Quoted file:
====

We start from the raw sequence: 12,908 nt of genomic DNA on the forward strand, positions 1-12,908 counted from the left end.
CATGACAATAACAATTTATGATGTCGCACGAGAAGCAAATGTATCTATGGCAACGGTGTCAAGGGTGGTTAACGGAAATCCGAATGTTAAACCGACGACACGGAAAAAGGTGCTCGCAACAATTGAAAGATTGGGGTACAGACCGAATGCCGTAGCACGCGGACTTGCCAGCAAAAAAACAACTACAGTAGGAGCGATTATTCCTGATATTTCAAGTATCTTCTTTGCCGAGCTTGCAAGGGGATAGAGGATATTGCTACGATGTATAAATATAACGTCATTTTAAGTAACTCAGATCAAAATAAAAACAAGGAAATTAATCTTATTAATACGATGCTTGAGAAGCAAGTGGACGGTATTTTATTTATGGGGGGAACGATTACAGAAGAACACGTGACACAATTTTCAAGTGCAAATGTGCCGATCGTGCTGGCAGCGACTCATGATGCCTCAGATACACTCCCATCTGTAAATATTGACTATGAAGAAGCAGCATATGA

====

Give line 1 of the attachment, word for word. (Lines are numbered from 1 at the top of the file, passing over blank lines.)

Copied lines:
We start from the raw sequence: 12,908 nt of genomic DNA on the forward strand, positions 1-12,908 counted from the left end.